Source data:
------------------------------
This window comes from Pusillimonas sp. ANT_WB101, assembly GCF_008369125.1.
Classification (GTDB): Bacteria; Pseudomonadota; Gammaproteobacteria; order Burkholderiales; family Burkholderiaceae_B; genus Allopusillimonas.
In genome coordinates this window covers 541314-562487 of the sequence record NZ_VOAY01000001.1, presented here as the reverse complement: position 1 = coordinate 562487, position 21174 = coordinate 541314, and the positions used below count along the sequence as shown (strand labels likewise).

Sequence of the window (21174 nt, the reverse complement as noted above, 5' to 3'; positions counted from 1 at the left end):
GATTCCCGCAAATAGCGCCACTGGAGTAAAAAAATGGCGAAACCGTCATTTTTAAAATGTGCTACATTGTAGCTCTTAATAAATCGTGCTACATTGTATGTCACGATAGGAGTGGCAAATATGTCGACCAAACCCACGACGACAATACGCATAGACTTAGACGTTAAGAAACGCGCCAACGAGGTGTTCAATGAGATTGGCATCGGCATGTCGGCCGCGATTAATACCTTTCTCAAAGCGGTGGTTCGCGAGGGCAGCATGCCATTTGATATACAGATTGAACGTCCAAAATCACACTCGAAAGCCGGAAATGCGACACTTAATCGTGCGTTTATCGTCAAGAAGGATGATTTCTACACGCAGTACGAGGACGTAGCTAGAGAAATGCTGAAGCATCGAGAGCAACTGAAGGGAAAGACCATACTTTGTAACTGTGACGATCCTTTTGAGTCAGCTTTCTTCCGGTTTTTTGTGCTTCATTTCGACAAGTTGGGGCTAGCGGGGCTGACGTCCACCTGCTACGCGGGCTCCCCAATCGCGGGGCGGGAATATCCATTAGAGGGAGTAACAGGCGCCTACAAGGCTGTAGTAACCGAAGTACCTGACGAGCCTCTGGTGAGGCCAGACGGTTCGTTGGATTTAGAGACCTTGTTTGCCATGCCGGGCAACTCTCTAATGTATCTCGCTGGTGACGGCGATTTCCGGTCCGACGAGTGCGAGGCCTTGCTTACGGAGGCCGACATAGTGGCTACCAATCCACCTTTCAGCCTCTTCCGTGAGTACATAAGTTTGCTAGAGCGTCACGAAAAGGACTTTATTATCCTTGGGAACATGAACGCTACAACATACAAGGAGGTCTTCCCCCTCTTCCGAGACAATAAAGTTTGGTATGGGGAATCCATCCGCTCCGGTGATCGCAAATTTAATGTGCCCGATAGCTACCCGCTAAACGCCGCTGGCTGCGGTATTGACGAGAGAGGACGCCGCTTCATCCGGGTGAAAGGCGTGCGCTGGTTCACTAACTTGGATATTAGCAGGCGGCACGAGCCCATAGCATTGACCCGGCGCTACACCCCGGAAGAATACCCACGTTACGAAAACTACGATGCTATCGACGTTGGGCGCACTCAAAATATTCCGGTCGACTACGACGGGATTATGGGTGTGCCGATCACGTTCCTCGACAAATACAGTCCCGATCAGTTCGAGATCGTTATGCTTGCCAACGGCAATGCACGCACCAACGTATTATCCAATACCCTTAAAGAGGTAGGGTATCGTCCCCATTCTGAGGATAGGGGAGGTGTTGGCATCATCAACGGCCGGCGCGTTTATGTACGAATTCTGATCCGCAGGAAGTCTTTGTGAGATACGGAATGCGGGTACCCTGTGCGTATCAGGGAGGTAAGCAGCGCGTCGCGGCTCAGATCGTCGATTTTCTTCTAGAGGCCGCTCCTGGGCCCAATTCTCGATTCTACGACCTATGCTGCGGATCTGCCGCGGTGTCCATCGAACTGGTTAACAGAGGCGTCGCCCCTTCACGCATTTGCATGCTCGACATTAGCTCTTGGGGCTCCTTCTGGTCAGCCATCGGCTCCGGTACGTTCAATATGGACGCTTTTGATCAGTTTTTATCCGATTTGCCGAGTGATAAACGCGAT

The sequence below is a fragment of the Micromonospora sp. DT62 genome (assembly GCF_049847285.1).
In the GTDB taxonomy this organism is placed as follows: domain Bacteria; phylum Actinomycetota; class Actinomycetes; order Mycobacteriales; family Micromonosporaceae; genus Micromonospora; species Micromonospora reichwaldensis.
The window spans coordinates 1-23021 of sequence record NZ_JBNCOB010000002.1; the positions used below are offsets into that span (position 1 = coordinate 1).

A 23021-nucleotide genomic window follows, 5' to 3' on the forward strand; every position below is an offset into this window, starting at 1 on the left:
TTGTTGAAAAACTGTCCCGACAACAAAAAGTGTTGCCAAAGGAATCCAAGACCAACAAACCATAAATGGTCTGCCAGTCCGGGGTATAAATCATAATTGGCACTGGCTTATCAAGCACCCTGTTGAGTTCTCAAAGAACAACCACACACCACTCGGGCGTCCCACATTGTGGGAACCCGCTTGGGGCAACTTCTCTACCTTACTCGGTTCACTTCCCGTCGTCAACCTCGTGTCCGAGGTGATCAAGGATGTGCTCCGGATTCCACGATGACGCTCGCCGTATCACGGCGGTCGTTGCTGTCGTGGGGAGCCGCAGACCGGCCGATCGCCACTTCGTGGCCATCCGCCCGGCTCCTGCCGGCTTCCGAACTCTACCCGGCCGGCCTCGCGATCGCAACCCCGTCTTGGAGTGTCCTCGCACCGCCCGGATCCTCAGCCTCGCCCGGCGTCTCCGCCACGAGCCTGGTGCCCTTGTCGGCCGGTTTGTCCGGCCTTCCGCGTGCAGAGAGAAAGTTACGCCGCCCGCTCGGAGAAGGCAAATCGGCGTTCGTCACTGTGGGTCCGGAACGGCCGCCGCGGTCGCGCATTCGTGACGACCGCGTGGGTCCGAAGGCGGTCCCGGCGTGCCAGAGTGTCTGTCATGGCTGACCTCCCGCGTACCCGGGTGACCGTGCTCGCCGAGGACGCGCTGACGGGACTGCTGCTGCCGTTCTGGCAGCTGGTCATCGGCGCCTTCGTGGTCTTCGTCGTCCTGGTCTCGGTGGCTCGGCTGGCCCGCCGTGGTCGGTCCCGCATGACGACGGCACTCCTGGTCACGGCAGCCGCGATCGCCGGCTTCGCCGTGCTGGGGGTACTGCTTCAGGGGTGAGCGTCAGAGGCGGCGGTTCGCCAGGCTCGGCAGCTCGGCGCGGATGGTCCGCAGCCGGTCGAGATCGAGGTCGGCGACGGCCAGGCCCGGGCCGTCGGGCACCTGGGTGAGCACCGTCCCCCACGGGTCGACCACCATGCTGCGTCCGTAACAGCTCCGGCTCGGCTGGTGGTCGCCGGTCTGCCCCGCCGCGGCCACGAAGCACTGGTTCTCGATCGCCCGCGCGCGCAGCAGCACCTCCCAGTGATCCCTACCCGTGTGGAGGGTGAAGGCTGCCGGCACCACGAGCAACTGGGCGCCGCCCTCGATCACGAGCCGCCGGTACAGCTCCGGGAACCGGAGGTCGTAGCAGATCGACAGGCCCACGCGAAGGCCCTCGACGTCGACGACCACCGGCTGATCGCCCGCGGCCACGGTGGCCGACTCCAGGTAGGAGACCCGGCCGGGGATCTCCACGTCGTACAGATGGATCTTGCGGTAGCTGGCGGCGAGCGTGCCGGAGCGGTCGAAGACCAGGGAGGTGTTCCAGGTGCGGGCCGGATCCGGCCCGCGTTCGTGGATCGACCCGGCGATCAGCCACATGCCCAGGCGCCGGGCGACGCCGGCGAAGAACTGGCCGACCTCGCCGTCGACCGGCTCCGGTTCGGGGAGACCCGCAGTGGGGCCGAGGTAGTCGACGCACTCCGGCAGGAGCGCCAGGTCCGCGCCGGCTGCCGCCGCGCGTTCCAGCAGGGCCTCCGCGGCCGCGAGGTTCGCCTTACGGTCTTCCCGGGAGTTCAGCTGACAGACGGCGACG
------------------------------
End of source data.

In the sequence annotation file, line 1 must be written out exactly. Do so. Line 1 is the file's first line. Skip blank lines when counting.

This window comes from Pusillimonas sp. ANT_WB101, assembly GCF_008369125.1.